From the Economic Policy Institute, evidence of employers' extravagant union-busting consultant spending:
Employers spend more than $400 million per year on ‘union-avoidance’ consultants to bolster their union-busting efforts
High-profile union organizing campaigns and attacks on those campaigns at companies such as Amazon, Starbucks, and Google have shined a spotlight on workers seeking better pay and working conditions. However, attempts to derail those efforts by corporations are on the rise, costing more than $400 million a year.
But that number is only the tip of the union-busting iceberg.
Here’s what we know about ‘union avoidance’ today:
- When workers seek to form unions, employers often hire “union-avoidance” consultants to dissuade and weaken workers’ unionization efforts. These consultants work to prevent a union election from taking place—and if that fails, to ensure that workers vote against the union.
- Employers spend a lot of money trying to derail union organizing campaigns. EPI estimates employers spend $433 million per year on union-avoidance consultants. This work is well compensated—consultants report being paid $350-plus hourly rates or $2,500-plus daily rates for their work to defeat union organizing efforts. This estimate is just a drop in the bucket because there is not enough data to reveal the true scope of what employers spend.1
- Employers are required to report certain union-avoidance expenditures. However, statutory exemptions and enforcement limitations severely limit the scope of reportable employer union-avoidance activities. As a result, relatively little data exist on employer expenditures on union avoidance.
- This reality makes it harder for workers to fight for their collective bargaining rights because they do not know the extent of their companies’ investments in union-busting, a figure that could empower them at the negotiating table when employers claim they can’t afford to increase pay and benefits.
Employers spend millions on union-avoidance consultantsAmounts union-avoidance consultants reported receiving from selected employers for work performed in 2021
|United Natural Foods||$2,650,000|
|American Auto Assoc., N. California, Nevada, Utah||$1,923,000|
|Grocery Delivery E-Services (Hello Fresh)||$1,638,000|
|El Milagro Tortillas||$863,000|
|Garden Fresh Gourmet||$211,000|
Source: Bob Funk and LaborLab's analysis of LM-10 forms filed by consultants with the U.S. Department of Labor (DOL) Office of Labor-Management Standards (OLMS), 2021, rounded to the nearest thousand dollars.
- While the law requires employers and consultants to disclose their union-avoidance agreements, it provides an important exception when the consultant is merely providing the employer with “advice”—a term that is not defined in the statute and is exploited by many union-busting consulting firms.
- The Obama administration tried to rectify the problem by attempting to close this loophole through a regulatory action known as the “persuader” rule. In its proposal, the administration emphasized the significance of this loophole, stating: “Although 71 to 87 percent of employers hire consultants to manage counter-organizing campaigns, the Department has received very few reports on these activities because employers deemed them to fall under the ‘advice’ exemption.”2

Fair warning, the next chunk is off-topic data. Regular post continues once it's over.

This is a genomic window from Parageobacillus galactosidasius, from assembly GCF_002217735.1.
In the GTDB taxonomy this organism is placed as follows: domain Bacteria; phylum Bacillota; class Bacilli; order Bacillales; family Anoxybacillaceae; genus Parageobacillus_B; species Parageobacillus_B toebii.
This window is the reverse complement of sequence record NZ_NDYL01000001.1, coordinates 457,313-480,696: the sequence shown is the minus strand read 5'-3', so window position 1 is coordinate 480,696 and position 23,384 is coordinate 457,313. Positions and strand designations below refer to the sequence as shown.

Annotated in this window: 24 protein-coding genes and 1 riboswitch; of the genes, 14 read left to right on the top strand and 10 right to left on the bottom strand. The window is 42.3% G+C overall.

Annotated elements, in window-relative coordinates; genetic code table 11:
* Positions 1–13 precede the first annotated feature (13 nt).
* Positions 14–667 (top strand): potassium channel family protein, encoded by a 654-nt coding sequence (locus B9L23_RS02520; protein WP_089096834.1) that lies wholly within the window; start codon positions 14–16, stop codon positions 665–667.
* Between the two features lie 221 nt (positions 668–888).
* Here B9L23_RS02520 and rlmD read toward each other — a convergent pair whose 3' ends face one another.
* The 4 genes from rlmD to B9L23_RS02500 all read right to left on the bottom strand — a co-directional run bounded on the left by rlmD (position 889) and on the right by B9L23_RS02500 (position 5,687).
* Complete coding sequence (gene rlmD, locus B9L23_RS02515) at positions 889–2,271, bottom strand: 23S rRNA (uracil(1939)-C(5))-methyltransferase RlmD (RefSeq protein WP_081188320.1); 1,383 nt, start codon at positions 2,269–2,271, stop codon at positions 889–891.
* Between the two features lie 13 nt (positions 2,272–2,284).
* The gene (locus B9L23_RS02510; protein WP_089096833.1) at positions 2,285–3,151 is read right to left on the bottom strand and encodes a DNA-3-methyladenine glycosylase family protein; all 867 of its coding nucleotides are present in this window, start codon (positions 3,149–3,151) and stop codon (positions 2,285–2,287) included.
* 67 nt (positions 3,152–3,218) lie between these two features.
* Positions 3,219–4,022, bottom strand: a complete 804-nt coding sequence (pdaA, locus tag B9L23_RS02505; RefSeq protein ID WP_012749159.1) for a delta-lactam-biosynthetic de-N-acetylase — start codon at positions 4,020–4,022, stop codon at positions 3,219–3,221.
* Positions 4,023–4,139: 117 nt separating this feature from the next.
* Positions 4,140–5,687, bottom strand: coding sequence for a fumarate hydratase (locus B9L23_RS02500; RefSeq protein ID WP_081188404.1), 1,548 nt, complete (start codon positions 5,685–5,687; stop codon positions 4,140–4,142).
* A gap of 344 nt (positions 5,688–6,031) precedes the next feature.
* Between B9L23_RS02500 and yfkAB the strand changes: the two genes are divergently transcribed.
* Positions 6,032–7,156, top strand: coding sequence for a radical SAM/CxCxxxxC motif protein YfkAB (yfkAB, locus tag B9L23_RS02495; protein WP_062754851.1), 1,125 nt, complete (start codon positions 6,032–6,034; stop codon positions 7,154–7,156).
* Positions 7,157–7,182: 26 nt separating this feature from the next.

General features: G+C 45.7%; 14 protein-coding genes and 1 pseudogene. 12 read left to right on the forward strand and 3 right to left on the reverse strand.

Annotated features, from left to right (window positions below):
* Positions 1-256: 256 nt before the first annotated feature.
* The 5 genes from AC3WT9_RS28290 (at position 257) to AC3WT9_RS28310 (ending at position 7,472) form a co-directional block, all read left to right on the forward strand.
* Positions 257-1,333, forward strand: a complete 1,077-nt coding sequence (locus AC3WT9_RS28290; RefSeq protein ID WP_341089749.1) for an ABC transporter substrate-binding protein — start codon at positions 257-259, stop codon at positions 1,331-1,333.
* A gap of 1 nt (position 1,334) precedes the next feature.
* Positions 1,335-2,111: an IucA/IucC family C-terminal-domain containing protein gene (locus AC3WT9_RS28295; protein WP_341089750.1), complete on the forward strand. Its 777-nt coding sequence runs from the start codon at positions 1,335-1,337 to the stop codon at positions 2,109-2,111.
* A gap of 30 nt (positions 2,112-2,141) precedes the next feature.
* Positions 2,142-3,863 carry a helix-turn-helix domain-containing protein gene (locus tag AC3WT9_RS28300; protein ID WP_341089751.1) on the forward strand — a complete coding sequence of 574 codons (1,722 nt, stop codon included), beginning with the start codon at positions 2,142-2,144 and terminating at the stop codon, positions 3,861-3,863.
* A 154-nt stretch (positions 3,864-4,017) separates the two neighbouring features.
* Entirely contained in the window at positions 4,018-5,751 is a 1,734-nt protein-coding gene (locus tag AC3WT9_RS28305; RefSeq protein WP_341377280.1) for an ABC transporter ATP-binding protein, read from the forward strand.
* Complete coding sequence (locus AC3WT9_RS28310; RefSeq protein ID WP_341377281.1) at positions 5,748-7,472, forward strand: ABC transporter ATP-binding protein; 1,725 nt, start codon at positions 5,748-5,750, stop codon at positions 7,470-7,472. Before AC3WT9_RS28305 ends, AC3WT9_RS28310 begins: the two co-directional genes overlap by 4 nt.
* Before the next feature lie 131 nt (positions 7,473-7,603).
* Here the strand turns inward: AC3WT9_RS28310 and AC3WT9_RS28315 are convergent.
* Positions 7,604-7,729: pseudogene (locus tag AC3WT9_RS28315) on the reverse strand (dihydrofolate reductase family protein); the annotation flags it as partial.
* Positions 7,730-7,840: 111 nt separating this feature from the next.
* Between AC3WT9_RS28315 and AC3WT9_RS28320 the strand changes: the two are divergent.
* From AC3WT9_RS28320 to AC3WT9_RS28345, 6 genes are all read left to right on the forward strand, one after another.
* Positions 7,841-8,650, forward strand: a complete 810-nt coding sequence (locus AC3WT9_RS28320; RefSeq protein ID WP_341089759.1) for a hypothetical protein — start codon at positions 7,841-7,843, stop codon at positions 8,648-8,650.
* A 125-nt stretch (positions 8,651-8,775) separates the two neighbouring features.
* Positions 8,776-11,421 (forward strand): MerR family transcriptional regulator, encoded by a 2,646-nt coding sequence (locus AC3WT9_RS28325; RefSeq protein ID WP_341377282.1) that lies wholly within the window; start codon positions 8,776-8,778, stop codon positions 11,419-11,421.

- Unfortunately, business groups sued to prevent the rule from being enforced, and the Trump administration rescinded the rule. Without reform to the reporting system, we have little to no idea how much companies spend on union busting.
Table 1 lists just a few of the employers who filed mandatory reports with the Department of Labor during 2021.
To expose the extent of corporations’ union-avoidance activities, policymakers should:
- Pass the Protecting the Right to Organize (PRO) Act, which would require disclosure of indirect persuader activities by union-avoidance consultants;
- Pass the No Tax Breaks for Union Busting Act, which would prevent employers from deducting union-avoidance expenditures from their taxes;
- Finalize Form LM-10 rulemaking requiring employers to attest if they are federal (sub)contractors, which would help fill an information gap on whether federal contractors are participating in union-avoidance activities; and
- Rescind the 2016 Special Enforcement Policy for Form LM-21, which states that the Office of Labor-Management Standards (OLMS) will not enforce the completion of Parts B and C of Form LM-21. Rescinding the policy would require union-avoidance consultants to itemize payments from employers they engage with each fiscal year.
Our blog post on the issue highlights recent case studies of union busting.
1. See Celine McNicholas, Margaret Poydock, Julia Wolfe, Ben Zipperer, Gordon Lafer, and Lola Loustaunau, Unlawful: U.S. Employers Are Charged with Violating Federal Law in 41.5% of All Union Election Campaigns, Economic Policy Institute, December 2019: To arrive at the $433 million figure, we take the $338 million dollar estimate from McNicholas et al. 2019, which covered the four-year period 2014–2017, and adjust it for inflation to 2023 dollars according to Consumer Price Index (CPI-U) estimates using the annual average of the BLS CPI-U for 2014–2017 and the Congressional Budget Office (February 2023) projection for the full-year 2023 CPI-U. The estimated rates for consultants are from McNicholas et al. 2019.
2. U.S. Department of Labor, “Overview/Summary: Persuader Agreements: Ensuring Transparency in Reporting For Employer and Labor Relations” (fact sheet), October 2016.
See related work on Collective bargaining and right to organize | Unions and Labor Standards
See more work by Celine McNicholas, Margaret Poydock, Samantha Sanders, and Ben Zipperer
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